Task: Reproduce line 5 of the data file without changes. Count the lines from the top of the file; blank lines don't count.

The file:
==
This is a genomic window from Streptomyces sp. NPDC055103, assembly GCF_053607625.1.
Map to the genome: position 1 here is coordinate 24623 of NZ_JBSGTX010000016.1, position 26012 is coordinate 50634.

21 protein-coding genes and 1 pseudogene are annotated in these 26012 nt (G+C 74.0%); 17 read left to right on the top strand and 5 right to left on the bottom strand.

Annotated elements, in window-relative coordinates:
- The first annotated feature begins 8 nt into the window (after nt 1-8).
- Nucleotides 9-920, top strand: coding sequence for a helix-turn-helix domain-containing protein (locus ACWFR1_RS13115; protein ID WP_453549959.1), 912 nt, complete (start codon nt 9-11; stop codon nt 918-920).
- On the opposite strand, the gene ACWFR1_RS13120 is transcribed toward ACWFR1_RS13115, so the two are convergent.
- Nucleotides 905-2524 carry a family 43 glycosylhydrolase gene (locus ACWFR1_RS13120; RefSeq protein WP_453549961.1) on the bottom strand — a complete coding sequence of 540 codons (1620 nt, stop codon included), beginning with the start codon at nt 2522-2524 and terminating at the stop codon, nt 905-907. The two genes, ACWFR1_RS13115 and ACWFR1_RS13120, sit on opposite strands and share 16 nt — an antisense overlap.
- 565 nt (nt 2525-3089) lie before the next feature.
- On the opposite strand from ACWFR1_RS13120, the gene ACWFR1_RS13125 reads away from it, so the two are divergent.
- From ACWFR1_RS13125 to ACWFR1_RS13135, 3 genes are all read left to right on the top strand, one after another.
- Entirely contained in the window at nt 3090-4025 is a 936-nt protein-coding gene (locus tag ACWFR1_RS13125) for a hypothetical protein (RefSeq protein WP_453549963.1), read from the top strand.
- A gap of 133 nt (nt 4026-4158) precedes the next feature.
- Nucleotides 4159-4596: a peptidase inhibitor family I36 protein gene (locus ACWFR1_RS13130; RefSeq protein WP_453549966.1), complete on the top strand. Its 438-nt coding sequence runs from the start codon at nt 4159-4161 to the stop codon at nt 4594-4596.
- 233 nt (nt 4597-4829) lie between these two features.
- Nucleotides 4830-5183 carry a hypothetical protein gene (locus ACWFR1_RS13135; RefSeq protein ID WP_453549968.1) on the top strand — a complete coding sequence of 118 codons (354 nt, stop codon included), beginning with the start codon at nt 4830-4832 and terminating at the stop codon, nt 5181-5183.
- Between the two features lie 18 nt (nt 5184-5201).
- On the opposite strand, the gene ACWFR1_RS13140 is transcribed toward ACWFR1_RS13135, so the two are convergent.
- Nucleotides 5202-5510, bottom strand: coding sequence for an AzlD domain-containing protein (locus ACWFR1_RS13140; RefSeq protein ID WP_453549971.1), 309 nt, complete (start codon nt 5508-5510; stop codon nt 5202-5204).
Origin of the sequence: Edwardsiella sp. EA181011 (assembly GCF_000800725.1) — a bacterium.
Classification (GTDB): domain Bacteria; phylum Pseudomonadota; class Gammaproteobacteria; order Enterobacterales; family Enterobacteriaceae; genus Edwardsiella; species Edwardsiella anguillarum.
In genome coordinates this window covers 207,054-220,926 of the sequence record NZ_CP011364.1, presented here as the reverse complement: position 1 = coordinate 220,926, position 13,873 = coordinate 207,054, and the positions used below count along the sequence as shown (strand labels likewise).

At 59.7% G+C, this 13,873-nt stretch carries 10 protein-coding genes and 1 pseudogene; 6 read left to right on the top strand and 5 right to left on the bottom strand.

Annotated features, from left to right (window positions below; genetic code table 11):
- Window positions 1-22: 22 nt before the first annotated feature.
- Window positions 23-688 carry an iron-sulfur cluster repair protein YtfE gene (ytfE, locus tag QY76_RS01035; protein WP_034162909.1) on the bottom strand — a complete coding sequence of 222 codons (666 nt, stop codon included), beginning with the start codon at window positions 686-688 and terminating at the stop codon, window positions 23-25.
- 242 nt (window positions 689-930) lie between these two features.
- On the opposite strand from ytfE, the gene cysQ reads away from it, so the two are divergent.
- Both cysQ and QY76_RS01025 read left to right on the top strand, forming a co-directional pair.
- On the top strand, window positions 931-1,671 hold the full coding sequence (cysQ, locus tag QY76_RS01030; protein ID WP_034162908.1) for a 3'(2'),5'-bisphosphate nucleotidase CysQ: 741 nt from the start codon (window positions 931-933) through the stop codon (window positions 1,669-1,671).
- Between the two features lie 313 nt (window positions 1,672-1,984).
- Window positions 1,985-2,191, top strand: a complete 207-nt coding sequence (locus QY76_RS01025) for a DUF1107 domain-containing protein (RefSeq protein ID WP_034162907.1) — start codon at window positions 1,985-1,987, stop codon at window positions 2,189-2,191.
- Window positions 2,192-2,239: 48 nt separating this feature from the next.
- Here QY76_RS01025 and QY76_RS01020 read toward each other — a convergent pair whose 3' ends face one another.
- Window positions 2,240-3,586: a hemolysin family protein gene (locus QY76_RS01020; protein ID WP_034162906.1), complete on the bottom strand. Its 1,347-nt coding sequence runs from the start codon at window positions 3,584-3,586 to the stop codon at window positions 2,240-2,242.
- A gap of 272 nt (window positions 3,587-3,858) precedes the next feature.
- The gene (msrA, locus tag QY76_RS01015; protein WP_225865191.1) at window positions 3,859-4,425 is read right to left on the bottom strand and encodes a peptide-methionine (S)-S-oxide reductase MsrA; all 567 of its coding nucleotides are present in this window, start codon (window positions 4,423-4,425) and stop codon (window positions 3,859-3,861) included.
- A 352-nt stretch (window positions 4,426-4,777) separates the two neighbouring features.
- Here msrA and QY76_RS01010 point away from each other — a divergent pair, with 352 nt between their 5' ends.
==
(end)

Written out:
- The first annotated feature begins 8 nt into the window (after nt 1-8).